Testosterone has a large impact on boys long before puberty. Before any socialization occurs our boys are meeting this powerful change agent. In the womb at about 2 months in utero boys  are flooded with testosterone.  This flood creates profound changes and alters his brain into what some scientists are calling the male brain or a “systemizing” brain.  This male brain is more likely to want to find patterns in systems and build them, dismantle them, or seek to understand them.  Think legos. The lack of a testosterone flood creates brains that are being dubbed feminine brains or empathic brains.  These brains prefer people  to systems.  Faces to things.  Importantly this flood of testosterone does not occur only for boys.  It is being estimated that about 17% of girls also get this experience and these girl’s brains then become “systemizing” just like most boys.  There is also about 17% of boys who don’t get this same testosterone flood and their brains are more the empathic brains.  Keep in mind that this is not a black and white difference.  Girls with empathic brains can still systemize and boys with a systemizing brain can still be empathic. But the male brain has the advantage when it comes to systems and the female brain has the advantage when it comes to empathy.  What is important for us to note is that even prior to birth our children are impacted by their biology and this impact plays out in their brain types and has profound impact upon their later post-natal psychology.

This testosterone flood also plays out in a number of other areas.  Those children (mostly boys) who experience this flood are more likely to be involved in rough and tumble play after they are born, their gender identity is impacted as is their sexual orientation.  Boys with this testosterone flood are more likely to not like girlie things.  Girls who get this testosterone flood also are less likely to like girlie things and these are the girls who have traditionally been called “Tomboys.”  These things are all happening prior to birth.

The testosterone is having what researchers call “organizational” effects on the brain. It is setting the brain up to react in certain ways and also to react to later hormones in different ways.  One of those ways is what scientists are calling “testosterone priming.”  This flood of testosterone apparently creates a greater sensitivity to later levels of testosterone. It seems to “prime” the brain to be more responsive to testosterone after birth.  Those who get this flood will be more sensitive to the “activational” effects of testosterone in the bloodstream later in their lives.  Some are thinking that this heightened sensitivity is connected to the reasons for boys being more active and moving in their first 12 years even though their testosterone levels are similar to the girls.

And what does testosterone do?   Well, in addition to what we have already discussed  increased testosterone has been shown to reduce fear, lower sensitivity to punishment, increase risk-tasking, encourage a striving for status, and enhance attention to threat.  All of these things have a fairly large impact on our psychological natures.  The world is far from a blank slate that is only related to the socialization we receive.  It is a very complex interplay of our biology and our socialization.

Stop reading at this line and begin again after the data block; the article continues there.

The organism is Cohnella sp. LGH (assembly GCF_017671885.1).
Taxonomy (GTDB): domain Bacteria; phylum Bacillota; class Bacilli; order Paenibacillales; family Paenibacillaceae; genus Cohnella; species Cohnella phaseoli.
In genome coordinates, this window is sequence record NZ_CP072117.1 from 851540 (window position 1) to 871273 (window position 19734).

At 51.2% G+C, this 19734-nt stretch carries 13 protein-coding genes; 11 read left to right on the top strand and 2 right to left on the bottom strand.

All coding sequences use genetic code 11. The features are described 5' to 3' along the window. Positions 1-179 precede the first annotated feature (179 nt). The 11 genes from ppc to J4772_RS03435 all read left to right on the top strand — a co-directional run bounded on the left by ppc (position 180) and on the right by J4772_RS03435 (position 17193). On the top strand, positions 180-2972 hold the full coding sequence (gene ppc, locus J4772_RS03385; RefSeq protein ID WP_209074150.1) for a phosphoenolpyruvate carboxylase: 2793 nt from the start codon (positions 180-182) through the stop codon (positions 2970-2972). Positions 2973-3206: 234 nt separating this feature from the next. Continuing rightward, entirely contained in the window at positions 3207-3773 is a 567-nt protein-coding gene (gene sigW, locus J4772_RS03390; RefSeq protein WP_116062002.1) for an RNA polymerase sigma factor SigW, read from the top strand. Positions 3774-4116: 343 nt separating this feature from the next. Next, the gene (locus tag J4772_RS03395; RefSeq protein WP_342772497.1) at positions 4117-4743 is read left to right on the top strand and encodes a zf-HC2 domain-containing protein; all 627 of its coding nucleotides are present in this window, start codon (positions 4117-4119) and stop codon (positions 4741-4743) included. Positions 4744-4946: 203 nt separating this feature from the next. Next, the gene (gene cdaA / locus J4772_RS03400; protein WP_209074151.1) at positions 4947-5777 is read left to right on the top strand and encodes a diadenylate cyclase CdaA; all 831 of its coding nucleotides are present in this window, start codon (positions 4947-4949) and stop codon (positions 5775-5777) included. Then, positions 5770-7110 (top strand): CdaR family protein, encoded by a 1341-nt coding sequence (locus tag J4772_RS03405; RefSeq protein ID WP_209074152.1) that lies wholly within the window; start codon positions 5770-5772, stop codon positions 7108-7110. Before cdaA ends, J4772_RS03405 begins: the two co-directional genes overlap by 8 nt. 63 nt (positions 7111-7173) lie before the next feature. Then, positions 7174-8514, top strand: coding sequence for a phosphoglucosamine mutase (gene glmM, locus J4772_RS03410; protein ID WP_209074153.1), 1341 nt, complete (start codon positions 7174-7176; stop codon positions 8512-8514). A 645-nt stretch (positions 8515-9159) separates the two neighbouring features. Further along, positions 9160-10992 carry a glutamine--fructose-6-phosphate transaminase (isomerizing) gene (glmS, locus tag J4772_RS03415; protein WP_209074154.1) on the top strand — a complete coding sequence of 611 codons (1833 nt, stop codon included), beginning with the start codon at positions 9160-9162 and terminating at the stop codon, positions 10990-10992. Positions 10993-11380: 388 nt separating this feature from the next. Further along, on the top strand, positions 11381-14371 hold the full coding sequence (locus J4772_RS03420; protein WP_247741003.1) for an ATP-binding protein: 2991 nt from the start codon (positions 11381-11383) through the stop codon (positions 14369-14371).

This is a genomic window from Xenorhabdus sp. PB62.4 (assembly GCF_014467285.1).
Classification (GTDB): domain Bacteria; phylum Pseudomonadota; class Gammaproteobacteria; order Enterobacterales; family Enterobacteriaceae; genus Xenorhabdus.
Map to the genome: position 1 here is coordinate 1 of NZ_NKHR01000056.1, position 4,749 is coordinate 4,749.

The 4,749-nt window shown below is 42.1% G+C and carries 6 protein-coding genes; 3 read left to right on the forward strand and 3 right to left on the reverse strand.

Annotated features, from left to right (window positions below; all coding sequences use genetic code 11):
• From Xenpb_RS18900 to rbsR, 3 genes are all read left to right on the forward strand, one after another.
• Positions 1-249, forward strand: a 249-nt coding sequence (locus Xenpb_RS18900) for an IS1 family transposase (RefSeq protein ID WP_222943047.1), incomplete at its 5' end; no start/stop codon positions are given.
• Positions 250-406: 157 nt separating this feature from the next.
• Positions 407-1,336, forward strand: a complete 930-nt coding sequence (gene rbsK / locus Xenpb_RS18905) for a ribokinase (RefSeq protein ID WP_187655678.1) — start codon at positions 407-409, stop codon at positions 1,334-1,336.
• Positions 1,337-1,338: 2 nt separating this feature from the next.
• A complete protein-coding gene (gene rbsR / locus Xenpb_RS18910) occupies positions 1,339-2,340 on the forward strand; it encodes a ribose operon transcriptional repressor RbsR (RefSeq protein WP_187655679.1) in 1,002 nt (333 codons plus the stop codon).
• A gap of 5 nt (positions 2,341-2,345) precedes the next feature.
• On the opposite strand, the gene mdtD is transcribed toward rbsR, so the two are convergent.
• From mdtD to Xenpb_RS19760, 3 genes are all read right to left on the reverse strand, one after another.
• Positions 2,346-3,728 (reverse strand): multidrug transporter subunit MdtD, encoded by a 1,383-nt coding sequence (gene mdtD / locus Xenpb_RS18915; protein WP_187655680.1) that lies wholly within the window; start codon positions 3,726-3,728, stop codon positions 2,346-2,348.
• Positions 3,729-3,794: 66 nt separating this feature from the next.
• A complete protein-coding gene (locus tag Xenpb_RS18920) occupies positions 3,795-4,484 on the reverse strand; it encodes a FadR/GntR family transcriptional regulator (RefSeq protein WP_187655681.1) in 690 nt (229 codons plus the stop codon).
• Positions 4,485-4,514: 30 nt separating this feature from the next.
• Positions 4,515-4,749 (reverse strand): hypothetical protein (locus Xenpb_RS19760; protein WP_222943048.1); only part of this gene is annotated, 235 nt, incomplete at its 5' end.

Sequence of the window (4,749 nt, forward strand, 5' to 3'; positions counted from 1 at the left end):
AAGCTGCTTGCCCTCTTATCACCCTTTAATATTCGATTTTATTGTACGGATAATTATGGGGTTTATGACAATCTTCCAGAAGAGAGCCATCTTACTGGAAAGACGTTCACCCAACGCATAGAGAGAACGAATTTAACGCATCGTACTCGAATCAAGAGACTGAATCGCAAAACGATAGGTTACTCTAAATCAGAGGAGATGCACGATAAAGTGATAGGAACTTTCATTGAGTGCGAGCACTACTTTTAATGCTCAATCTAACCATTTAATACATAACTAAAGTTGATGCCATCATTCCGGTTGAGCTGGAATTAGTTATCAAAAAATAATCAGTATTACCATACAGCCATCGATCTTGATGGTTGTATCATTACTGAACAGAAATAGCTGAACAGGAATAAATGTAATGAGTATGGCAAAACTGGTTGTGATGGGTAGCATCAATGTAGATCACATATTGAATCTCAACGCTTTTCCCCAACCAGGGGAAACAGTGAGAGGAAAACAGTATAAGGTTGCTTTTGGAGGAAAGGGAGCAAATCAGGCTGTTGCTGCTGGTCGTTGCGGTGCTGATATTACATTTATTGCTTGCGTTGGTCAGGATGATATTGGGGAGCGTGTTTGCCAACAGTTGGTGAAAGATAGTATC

This sort of  information on testosterone in utero has been known in scientific journals for many years.  We have known for a long time but our academics and our media has failed to publicize these facts.  This lack of education has left many of us ignorant of the nature of the differences between men and women.  This is especially critical when it comes to boys.  All too often in today’s world people expect boys to be like girls when it comes to emotions and talking.  The assumption is that if our differences are only due to socialization the boys should simply learn a new way to talk about their feelings just like the girls do.  But this article starts to offer reasons why this is simply not going to work.  Boys and girls are different and it is a beautiful thing.

It’s worth noting that it is very rare that men are the ones to tell boys they are not dealing with their feelings.  Ever seen that?  Not usually.  The men have all had the experience of having been a boy.  They know.  They are much more willing to accept the boy as he is and not expect him to talk about his emotions.  The women however have no experience of growing up a boy and have been led to believe that their boys should be able to do things just like the girls if only they really wanted to!



Let’s summarize what this series has said about boys (and some girls) who have gotten the testosterone flood:

    • Boys are less likely to want to talk about their problems.
    • Boys are more likely to connect their intimacy with action.
    • Boys are hierarchical by nature and want to always appear to be on top.
    • Boys want to appear independent.
    • Boys are likely to disparage “girlie” stuff.
    • Boys prefer competitive and rougher play.
    • Boys get close to those on their same team.
    • Boys prefer a shoulder to shoulder connection.

In the next article we will be looking to apply some of what we have learned and see how this can impact the ways we can be helpful to our boys.

What say thee?